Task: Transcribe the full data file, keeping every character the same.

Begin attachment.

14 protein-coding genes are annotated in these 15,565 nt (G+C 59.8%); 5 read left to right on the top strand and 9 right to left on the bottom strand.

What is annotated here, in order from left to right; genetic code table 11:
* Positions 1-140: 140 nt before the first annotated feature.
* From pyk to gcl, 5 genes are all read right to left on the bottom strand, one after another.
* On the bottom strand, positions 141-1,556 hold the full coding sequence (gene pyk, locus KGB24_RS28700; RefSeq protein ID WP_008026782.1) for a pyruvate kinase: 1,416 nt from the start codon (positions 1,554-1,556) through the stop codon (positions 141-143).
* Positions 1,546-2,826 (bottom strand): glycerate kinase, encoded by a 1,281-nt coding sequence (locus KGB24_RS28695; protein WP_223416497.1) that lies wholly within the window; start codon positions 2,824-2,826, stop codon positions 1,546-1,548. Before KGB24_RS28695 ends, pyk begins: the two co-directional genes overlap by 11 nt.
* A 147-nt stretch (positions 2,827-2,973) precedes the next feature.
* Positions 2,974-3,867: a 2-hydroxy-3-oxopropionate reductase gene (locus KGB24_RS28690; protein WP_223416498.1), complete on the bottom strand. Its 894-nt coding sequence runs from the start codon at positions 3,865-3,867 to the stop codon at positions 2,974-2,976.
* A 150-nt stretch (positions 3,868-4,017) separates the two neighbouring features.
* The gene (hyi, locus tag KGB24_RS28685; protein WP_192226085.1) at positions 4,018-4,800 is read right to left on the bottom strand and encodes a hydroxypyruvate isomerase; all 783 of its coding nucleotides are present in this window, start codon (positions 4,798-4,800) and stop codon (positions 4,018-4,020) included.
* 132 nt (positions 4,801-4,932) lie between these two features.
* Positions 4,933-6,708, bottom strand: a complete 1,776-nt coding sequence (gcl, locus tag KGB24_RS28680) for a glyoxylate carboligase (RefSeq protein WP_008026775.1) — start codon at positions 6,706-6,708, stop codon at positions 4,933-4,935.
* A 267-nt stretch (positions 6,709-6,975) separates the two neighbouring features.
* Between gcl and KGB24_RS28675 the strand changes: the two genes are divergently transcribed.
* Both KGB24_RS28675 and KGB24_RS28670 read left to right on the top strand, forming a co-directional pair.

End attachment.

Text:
14 protein-coding genes are annotated in these 15,565 nt (G+C 59.8%); 5 read left to right on the top strand and 9 right to left on the bottom strand.

What is annotated here, in order from left to right; genetic code table 11:
* Positions 1-140: 140 nt before the first annotated feature.
* From pyk to gcl, 5 genes are all read right to left on the bottom strand, one after another.
* On the bottom strand, positions 141-1,556 hold the full coding sequence (gene pyk, locus KGB24_RS28700; RefSeq protein ID WP_008026782.1) for a pyruvate kinase: 1,416 nt from the start codon (positions 1,554-1,556) through the stop codon (positions 141-143).
* Positions 1,546-2,826 (bottom strand): glycerate kinase, encoded by a 1,281-nt coding sequence (locus KGB24_RS28695; protein WP_223416497.1) that lies wholly within the window; start codon positions 2,824-2,826, stop codon positions 1,546-1,548. Before KGB24_RS28695 ends, pyk begins: the two co-directional genes overlap by 11 nt.
* A 147-nt stretch (positions 2,827-2,973) precedes the next feature.
* Positions 2,974-3,867: a 2-hydroxy-3-oxopropionate reductase gene (locus KGB24_RS28690; protein WP_223416498.1), complete on the bottom strand. Its 894-nt coding sequence runs from the start codon at positions 3,865-3,867 to the stop codon at positions 2,974-2,976.
* A 150-nt stretch (positions 3,868-4,017) separates the two neighbouring features.
* The gene (hyi, locus tag KGB24_RS28685; protein WP_192226085.1) at positions 4,018-4,800 is read right to left on the bottom strand and encodes a hydroxypyruvate isomerase; all 783 of its coding nucleotides are present in this window, start codon (positions 4,798-4,800) and stop codon (positions 4,018-4,020) included.
* 132 nt (positions 4,801-4,932) lie between these two features.
* Positions 4,933-6,708, bottom strand: a complete 1,776-nt coding sequence (gcl, locus tag KGB24_RS28680) for a glyoxylate carboligase (RefSeq protein WP_008026775.1) — start codon at positions 6,706-6,708, stop codon at positions 4,933-4,935.
* A 267-nt stretch (positions 6,709-6,975) separates the two neighbouring features.
* Between gcl and KGB24_RS28675 the strand changes: the two genes are divergently transcribed.
* Both KGB24_RS28675 and KGB24_RS28670 read left to right on the top strand, forming a co-directional pair.